So, Naadam, by being a business in our world of ever growing economic growth, where consumerism parallels environmental harm, is limited in its ability to be authentically sustainable. Naadam can continue to work towards being the exception by introducing fewer new styles and colors, reducing the “new season, new wardrobe” fast fashion push. In addition, if they can figure out how to recycle used sweaters, they could offer a trade-in program, or they could partner with second-hand brands like ThredUp to sell their cashmere second-hand. These measures would have concrete impacts, lengthening the lifespan of each sweater and changing consumer culture. However, we also have to look back at the original production process where vast amounts of pollution are created. Changing the technology and the infrastructure may have the greatest impact earlier in the supply chain. What if Naadam’s suppliers could commit to 50, 75, or 100% clean energy? What if Naadam created more fenced-in preserves or a rotating system of grazing to fight against desertification in Mongolia?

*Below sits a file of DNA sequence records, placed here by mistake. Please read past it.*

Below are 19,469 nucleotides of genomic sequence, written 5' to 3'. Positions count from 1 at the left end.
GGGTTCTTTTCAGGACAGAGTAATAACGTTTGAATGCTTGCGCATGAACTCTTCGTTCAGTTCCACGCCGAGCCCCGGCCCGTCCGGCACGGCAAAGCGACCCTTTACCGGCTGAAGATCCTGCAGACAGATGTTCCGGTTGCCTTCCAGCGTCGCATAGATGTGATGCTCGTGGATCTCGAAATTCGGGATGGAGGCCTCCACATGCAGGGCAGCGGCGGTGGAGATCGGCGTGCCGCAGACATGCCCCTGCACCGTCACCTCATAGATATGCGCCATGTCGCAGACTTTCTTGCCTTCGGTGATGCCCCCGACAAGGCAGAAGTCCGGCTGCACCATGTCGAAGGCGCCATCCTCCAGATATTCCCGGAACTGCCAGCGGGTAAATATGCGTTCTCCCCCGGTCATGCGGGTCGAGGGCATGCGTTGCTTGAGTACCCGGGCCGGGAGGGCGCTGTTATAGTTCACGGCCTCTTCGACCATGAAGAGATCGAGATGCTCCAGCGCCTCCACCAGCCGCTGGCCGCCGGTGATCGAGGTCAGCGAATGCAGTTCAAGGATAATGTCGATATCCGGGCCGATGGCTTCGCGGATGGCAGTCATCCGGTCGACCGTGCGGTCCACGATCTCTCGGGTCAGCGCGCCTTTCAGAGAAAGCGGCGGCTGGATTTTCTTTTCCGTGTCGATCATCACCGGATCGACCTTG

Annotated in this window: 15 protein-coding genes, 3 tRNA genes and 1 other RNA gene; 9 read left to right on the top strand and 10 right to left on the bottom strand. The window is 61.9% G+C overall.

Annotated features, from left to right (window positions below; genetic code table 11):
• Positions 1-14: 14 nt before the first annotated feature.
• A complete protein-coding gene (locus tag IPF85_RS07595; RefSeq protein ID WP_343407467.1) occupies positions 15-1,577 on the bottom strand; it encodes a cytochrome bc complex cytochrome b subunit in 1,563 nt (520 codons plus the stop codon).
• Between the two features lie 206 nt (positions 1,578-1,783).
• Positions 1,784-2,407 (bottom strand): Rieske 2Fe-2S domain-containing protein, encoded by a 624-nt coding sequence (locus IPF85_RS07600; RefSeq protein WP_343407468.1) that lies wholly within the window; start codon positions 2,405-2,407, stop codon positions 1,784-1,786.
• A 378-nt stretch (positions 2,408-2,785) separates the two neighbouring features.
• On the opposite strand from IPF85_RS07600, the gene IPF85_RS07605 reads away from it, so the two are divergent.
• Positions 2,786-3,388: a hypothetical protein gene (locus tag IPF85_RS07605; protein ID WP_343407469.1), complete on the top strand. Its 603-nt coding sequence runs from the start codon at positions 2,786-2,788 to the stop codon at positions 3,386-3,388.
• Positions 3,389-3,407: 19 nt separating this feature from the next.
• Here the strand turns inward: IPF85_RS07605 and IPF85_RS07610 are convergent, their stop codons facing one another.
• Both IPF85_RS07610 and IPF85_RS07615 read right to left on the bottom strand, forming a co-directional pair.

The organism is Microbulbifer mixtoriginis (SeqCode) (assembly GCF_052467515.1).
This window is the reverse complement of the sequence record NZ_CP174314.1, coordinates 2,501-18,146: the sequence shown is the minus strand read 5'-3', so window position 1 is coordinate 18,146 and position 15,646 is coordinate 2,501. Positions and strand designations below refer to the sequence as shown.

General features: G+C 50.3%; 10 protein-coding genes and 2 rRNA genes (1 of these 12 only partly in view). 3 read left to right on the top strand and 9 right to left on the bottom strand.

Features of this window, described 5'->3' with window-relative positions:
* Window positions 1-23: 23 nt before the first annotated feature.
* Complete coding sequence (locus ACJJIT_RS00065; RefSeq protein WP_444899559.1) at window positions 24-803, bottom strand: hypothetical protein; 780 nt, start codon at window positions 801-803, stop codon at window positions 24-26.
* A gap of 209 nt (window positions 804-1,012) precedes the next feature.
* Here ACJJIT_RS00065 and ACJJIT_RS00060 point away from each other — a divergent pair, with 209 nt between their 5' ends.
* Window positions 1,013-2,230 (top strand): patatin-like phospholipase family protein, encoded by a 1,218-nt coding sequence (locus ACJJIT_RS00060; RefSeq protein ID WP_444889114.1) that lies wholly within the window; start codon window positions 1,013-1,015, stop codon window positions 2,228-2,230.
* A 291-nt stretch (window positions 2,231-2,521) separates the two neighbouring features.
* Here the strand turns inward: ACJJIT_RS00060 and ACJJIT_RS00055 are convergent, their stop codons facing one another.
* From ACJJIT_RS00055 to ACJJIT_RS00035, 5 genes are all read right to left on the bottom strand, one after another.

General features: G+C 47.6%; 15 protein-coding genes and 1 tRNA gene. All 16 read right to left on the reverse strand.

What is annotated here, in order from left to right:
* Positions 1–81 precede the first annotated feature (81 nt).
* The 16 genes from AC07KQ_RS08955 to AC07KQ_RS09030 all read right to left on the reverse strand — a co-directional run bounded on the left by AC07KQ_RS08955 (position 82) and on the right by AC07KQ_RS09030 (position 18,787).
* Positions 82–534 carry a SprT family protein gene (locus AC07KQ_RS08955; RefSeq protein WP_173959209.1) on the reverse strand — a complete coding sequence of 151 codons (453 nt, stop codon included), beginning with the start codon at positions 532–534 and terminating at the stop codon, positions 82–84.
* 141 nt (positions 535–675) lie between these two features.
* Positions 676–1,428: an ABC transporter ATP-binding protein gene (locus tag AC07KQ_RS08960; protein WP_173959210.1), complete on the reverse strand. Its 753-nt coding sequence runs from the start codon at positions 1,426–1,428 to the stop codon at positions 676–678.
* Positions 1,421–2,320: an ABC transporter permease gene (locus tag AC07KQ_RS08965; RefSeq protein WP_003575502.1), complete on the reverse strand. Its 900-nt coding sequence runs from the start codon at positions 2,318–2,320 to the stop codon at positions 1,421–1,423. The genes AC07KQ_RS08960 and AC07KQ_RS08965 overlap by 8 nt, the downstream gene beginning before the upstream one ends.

In contrast to fast fashion, Naadam’s sustainability achievements are monumental, but they are still a business resourcing off of land that nomadic families rely on. These people benefit from Naadam’s business, but if overgrazing and climate change cause complete desertification of the grasslands, their precious way of life will no longer be possible. Not to mention, Naadam does not work in a vacuum. They need to incentivise the rest of the fast fashion industry to become more ethical and sustainable. As the Guardian describes, “Intergovernmental Panel on Climate Change (IPCC) has calculated the fashion industry produces 10% of global carbon dioxide emissions every year, while it is estimated to use around 1.5 trillion litres of water annually.” Unfortunately, Naadam’s individual business efforts can make no difference against the tidal wave of fast fashion unless everyone rapidly adopts their practices, and much stricter ones.